Lakers Select Darius Morris at No. 41

Growing up in Los Angeles, Windward High grad Darius Morris never could have imagined that he’d one day play for his hometown team.

But with the 41st pick in the 2011 Draft, the sophomore out of Michigan heard his name called by NBA Deputy Commissioner Adam Silver, officially making him property of the Lakers.

“Never in a million years did I think I’d get drafted by the Lakers.” he said. “It was always my goal to play in the NBA, but I never thought I’d be playing for the Lakers in my home town. It’s really great, a dream come true.”

Morris, a 6-5 guard, was an All-Big 10 3rd Team selection as a sophomore after a season averaging 15.0 points, 6.7 assists & 4.0 rebounds. Morris led the Big 10 and ranked fifth in the entire country in assists, setting a school record for dimes in a season (235).

Lakers GM Mitch Kupchak said he was surprised Morris was still there at 41, as he’d been rumored as a possible late first round pick, and jumped at the opportunity to select him. Kupchak and his staff went into the draft looking to select back court players particularly since the team isn’t certain if Shannon Brown will pick up his option for 2011-12, and liked what both No. 46 pick Andrew Goudelock and Morris could bring to the table.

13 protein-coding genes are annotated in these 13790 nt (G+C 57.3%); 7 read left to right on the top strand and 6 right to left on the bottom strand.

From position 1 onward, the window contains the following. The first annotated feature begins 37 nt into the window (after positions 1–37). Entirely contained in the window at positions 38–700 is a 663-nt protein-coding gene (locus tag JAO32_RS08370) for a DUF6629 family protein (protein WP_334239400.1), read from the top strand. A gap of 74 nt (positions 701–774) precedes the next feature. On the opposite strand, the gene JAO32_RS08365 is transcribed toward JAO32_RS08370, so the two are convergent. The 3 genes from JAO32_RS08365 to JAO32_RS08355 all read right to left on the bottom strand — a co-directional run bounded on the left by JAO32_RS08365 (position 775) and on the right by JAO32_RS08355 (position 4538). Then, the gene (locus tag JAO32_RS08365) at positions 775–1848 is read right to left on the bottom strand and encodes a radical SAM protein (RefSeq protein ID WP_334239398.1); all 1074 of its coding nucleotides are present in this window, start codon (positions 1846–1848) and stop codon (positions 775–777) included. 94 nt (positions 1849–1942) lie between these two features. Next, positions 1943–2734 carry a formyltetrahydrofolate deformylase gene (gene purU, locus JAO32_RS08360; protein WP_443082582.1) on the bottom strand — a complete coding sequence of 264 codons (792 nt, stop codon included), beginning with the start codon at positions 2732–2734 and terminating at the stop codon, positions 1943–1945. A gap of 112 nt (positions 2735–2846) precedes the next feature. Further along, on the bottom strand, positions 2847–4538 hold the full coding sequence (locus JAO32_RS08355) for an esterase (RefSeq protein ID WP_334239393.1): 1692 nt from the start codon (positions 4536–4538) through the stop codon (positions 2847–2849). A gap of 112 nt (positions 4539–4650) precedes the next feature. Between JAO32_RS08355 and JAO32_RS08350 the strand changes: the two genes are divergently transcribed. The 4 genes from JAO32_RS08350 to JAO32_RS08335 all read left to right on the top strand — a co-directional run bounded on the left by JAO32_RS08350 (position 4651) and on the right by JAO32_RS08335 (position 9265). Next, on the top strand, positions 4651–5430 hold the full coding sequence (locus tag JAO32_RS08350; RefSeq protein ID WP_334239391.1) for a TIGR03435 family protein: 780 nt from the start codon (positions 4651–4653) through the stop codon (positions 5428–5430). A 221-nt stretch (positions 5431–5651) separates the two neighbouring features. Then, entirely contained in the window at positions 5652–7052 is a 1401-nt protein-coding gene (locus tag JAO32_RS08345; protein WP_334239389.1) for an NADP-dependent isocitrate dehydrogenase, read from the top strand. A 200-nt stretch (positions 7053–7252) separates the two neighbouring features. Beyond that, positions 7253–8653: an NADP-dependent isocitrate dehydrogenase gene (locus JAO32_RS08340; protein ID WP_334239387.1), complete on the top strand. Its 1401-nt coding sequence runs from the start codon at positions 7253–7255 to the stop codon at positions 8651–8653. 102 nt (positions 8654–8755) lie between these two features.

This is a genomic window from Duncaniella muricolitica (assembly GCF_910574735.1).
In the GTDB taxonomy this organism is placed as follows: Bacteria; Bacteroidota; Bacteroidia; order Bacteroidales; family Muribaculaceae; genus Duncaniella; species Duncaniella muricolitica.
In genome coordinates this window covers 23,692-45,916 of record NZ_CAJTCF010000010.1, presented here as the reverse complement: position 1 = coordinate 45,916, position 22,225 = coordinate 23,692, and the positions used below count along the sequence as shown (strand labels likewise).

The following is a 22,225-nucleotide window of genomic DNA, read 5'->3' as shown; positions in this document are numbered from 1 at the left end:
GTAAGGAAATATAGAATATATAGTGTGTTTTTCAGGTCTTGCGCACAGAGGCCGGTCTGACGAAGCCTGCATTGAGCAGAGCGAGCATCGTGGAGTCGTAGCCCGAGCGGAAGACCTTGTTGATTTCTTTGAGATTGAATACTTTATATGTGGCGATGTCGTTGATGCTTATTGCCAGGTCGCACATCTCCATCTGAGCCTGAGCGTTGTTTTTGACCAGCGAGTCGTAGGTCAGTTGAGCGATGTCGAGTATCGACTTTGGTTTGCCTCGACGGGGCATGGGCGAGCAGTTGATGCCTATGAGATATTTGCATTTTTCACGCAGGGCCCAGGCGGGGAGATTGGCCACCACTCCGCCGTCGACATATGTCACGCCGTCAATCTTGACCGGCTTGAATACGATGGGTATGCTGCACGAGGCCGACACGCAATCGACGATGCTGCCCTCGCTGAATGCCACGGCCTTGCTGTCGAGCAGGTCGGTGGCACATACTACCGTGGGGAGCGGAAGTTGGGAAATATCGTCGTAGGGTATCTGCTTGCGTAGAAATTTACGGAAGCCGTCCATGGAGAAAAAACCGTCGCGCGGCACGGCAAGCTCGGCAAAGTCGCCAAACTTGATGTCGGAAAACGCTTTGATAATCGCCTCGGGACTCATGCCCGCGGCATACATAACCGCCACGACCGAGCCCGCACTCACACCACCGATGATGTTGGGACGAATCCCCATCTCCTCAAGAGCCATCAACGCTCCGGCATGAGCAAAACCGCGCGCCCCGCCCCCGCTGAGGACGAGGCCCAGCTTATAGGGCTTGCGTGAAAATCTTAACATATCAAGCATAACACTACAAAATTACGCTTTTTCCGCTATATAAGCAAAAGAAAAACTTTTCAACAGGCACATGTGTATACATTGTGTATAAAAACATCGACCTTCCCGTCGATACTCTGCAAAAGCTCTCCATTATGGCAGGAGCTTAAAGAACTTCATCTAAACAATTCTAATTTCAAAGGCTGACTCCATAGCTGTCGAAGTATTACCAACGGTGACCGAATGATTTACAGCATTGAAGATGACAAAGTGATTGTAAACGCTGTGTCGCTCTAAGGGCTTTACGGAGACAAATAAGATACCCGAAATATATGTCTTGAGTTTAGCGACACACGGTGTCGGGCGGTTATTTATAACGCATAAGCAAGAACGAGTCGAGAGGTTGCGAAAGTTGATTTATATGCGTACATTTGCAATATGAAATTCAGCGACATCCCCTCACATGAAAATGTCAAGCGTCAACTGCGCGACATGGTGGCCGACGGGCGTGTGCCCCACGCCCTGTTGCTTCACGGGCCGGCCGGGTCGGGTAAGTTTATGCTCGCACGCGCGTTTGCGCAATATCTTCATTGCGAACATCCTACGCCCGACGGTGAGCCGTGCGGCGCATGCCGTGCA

“Darius is very (talented) with the ball in his hands,” said Kupchak. “He’s a younger player, so perhaps there’s more development to come.”

Morris described himself as a playmaker who can read what the defense gives him, make the players around him better and use his size to exploit mismatches in multiple ways.

“I put out a different look being able to play like a small guard but have the size of a big guard,” he said. “On defense I can guard the one or the two, depending on the matchups, and also on the offensive end being able to take advantage of smaller guards and being quicker than bigger guards whether it be scoring or passing.”

Morris said he’d most like to improve his three-point shooting heading into training camp, as he shot only 22.3 percent in his two years at Michigan from long range.

“It’s something I’m really going to attack hard in my workouts in the offseason so that I’m covering all facets of the game,” he explained.

Kupchak said that while it’s generally difficult for second round picks, both Morris and Goudelock can make the team out of training camp, saying that both possess the talent to do so. In the meantime, Morris is feeling pretty good.

“I’m very excited,” Morris said. “It’s truly a blessing for them to pick me.”